Reform is good for bankers. One far-off day they'll see it


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The Independent Online

They’ve probably heard the whingeing in Singapore, but now the new rules designed to ensure bankers take responsibility for their actions have finally been published. The City’s regulators have thrown the industry a bone or two – there’s a bit of give in the timetable to make things a bit easier for smaller institutions in particular – but that’s about it.

In future, if bankers go rogue – as they did with Libor, foreign exchange and one or two other trading desks – they will carry the can. And so will their managers if they fail to take steps to prevent misconduct. If misrule by senior executives leads their institutions off a cliff, they face jail.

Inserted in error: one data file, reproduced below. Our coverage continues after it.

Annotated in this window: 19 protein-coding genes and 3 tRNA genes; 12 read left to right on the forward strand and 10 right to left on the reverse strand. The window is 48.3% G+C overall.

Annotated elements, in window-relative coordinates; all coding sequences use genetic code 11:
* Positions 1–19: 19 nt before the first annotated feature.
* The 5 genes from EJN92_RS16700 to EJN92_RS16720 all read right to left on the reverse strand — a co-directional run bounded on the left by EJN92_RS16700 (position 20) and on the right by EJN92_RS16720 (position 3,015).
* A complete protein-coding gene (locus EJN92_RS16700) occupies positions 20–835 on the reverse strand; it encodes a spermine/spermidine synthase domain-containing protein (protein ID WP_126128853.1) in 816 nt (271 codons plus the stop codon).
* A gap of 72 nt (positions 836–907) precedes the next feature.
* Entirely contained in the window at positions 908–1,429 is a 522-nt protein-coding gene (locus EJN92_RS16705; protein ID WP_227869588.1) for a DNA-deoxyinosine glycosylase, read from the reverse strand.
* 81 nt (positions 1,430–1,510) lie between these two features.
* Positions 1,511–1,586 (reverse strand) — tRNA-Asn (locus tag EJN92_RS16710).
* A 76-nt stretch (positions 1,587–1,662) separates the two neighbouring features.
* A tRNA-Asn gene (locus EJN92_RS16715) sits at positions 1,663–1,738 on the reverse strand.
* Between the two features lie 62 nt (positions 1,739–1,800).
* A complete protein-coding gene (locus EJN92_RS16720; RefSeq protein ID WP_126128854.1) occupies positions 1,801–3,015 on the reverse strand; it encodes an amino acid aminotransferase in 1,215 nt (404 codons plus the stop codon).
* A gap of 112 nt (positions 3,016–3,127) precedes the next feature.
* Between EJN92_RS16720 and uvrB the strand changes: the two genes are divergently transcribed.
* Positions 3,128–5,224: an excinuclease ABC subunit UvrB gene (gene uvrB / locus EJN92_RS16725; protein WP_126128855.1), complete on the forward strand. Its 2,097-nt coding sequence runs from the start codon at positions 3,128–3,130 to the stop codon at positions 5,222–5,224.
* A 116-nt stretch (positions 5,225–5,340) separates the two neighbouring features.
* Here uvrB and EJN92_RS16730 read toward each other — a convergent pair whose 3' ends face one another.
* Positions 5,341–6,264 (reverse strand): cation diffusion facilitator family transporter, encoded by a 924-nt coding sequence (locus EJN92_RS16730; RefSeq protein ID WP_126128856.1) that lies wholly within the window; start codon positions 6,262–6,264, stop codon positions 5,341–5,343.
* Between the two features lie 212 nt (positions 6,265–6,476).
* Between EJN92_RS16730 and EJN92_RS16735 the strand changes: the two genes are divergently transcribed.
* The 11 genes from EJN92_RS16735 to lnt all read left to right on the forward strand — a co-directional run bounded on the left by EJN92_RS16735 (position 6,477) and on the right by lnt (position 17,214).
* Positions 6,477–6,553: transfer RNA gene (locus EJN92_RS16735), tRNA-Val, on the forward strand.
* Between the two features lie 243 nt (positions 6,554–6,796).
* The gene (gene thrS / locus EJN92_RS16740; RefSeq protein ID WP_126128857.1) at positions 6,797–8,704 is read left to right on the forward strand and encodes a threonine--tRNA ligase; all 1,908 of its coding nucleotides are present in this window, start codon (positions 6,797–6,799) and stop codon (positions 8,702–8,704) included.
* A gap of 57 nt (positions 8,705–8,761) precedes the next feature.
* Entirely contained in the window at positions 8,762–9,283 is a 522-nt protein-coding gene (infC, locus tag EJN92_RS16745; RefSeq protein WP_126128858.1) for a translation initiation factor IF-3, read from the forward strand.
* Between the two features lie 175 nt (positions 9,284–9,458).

The campaign against all this was always a bit pointless given that the framework had been agreed long ago by the Parliamentary Commission on Banking Standards. It was also rather silly. There is nothing to fear from the new set-up among those who do their jobs, for which they are richly rewarded, properly – as the regulators have been at pains to stress.

In the long term it will be to the industry’s benefit because it ought to demonstrate to a sceptical public that there will be no more “getting away with it” on the part of miscreants – something that  has fuelled much of their resentment for  the industry.

Believe it or not, some of the industry’s more progressive leaders realise this. Sadly, it may take a generation before they are in the ascendant.